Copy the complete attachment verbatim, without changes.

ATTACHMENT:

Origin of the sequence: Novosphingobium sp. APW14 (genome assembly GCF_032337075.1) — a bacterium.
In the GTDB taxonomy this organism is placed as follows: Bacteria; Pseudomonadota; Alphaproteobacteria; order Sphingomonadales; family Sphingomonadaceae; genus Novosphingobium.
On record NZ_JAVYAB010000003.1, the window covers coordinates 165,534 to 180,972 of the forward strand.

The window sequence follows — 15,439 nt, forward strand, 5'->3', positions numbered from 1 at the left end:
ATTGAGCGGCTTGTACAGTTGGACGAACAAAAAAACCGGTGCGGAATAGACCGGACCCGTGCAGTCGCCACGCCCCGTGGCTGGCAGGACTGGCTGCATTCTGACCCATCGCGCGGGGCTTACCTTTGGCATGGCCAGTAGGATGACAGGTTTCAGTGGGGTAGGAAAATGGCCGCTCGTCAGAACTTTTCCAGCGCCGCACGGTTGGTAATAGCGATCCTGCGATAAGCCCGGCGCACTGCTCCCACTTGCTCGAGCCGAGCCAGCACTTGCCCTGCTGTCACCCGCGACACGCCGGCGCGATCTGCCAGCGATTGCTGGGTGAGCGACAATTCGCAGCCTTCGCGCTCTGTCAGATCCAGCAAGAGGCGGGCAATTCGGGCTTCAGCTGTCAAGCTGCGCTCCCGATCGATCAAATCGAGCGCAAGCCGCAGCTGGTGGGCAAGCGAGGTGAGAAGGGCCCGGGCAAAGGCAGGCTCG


Origin of the sequence: Novosphingobium sp. APW14 (genome assembly GCF_032337075.1) — a bacterium.
In the GTDB taxonomy this organism is placed as follows: Bacteria; Pseudomonadota; Alphaproteobacteria; order Sphingomonadales; family Sphingomonadaceae; genus Novosphingobium.
On record NZ_JAVYAB010000003.1, the window covers coordinates 165,534 to 180,972 of the forward strand.

The window sequence follows — 15,439 nt, forward strand, 5'->3', positions numbered from 1 at the left end:
ATTGAGCGGCTTGTACAGTTGGACGAACAAAAAAACCGGTGCGGAATAGACCGGACCCGTGCAGTCGCCACGCCCCGTGGCTGGCAGGACTGGCTGCATTCTGACCCATCGCGCGGGGCTTACCTTTGGCATGGCCAGTAGGATGACAGGTTTCAGTGGGGTAGGAAAATGGCCGCTCGTCAGAACTTTTCCAGCGCCGCACGGTTGGTAATAGCGATCCTGCGATAAGCCCGGCGCACTGCTCCCACTTGCTCGAGCCGAGCCAGCACTTGCCCTGCTGTCACCCGCGACACGCCGGCGCGATCTGCCAGCGATTGCTGGGTGAGCGACAATTCGCAGCCTTCGCGCTCTGTCAGATCCAGCAAGAGGCGGGCAATTCGGGCTTCAGCTGTCAAGCTGCGCTCCCGATCGATCAAATCGAGCGCAAGCCGCAGCTGGTGGGCAAGCGAGGTGAGAAGGGCCCGGGCAAAGGCAGGCTCG